Spain
February 1557

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Institute of Historical Research

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Royall Tyler (editor)

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1954

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285-287

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'Spain: February 1557', Calendar of State Papers, Spain, Volume 13: 1554-1558 (1954), pp. 285-287. URL: http://british-history.ac.uk/report.aspx?compid=88613 Date accessed: 27 November 2014.


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February 1557

289. Philip's instructions to Ruy Gómez de Silva for his mission to England and Spain (Extracts)
2 FebruaryFirst, you will go to England and visit the Queen, my dear and well beloved wife, handing her the letter in my own hand which you are taking with you. You will tell her what I have instructed you to say orally about my going to that kingdom, and inform her when I intend to be there. You will explain how the French have broken the truce, without cause or reason, and what they now plan to do in Italy in agreement with his Holiness the Pope. You will mention that I have forced myself to dissemble and temporise, for the good of humanity, but that now I am obliged, for the reasons you know, to raise an army in order to prevent his Holiness and the French from waging war in the kingdom of Naples, as they mean to do. You will dwell on the Pope's doings, which I greatly regret, as I had hopes of peace. You will inform her of your journey to Spain to raise troops, money and supplies. I am determined to form an army and a powerful fleet in order to accomplish as much as possible. Although as you know, there seems to be a good prospect that the English will break with the French, and I am confident that they will do so, you will not take up this matter with the Queen or any one else, except Paget. You will explain the matter fully to him, in order that he, as if of his own accord, may prepare things so that when I arrive in England they may be sufficiently advanced. When you have carried out these instructions, acting as quickly as possible, you will go to the port where a ship is to be ready to carry you to Spain, and will proceed on your journey, with God's blessing.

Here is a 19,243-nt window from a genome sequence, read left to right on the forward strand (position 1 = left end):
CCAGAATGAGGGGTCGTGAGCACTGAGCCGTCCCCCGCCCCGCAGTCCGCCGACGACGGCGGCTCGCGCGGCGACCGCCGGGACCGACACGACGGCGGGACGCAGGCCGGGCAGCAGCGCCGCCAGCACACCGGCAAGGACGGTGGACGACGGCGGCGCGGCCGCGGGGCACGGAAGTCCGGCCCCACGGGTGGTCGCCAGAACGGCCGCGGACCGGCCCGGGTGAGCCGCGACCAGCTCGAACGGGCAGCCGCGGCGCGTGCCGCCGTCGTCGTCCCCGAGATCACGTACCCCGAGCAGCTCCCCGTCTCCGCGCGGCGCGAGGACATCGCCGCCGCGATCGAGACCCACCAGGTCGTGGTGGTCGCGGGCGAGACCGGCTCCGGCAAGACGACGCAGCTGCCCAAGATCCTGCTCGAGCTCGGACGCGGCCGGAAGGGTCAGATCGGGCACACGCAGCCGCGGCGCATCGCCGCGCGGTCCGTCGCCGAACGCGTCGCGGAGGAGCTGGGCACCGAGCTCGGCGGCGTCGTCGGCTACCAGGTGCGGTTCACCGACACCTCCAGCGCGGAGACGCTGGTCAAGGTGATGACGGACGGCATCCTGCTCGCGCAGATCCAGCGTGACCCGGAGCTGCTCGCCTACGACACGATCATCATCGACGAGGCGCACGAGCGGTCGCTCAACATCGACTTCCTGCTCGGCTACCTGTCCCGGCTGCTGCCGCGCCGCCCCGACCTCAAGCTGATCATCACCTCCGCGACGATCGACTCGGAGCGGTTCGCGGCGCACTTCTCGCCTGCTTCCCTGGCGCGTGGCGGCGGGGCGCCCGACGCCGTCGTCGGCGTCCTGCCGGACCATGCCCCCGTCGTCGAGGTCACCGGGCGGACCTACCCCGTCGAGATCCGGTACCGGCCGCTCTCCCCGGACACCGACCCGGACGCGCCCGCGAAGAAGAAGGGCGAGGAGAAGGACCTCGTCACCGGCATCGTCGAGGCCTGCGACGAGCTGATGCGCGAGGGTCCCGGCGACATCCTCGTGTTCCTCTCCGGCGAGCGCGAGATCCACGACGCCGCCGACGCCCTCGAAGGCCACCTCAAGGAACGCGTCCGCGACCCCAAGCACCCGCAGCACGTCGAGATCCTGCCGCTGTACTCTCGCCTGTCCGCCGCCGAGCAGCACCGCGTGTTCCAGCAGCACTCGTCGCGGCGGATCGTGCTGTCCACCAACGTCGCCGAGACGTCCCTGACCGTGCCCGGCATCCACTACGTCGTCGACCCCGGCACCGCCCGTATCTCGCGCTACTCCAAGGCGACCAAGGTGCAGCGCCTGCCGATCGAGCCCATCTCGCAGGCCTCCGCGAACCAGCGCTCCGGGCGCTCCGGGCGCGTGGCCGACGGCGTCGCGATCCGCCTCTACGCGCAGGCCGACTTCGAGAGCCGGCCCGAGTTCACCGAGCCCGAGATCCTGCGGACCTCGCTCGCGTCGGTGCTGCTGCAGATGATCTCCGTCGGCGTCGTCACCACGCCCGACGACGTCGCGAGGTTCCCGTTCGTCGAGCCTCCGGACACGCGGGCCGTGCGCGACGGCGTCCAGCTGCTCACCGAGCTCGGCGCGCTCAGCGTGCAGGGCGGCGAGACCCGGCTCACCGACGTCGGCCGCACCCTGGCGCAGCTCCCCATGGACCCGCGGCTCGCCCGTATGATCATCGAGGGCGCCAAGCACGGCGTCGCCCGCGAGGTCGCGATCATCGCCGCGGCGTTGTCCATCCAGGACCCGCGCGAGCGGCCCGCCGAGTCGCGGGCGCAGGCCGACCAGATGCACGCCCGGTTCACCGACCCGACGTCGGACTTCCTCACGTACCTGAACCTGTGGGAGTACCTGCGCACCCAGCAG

In England, you will endeavour to find out whether there is a supply of corn in the coastal region towards Spain, and whether it may be bought at a reasonable price and shipped to Laredo for the fleet to be formed there. If you find that this can be done, you will speak about the matter to the Queen on my behalf and ask her to issue a licence so that 10,000 or 12,000 fanegas may be exported, making terms with some merchant who is willing to undertake the business and pay for the corn where it is to be purchased. This merchant is to receive payment out of what is to be brought by Santander, if this can be arranged, and otherwise by exchange at Antwerp through Dos Usos, by the intermediary of Juan López Gallo whom we will have instructed accordingly. As you will not be able to delay in England until this business is concluded, you will leave it in the hands of Regent Figueroa.
You will also find out in which ports it will be possible for our fleet to revictual, in biscuit, meat, fish, beer and other supplies, and whether the prices will be reasonable. And see to it that we receive full information in good time so that we may take the requisite steps. . . . .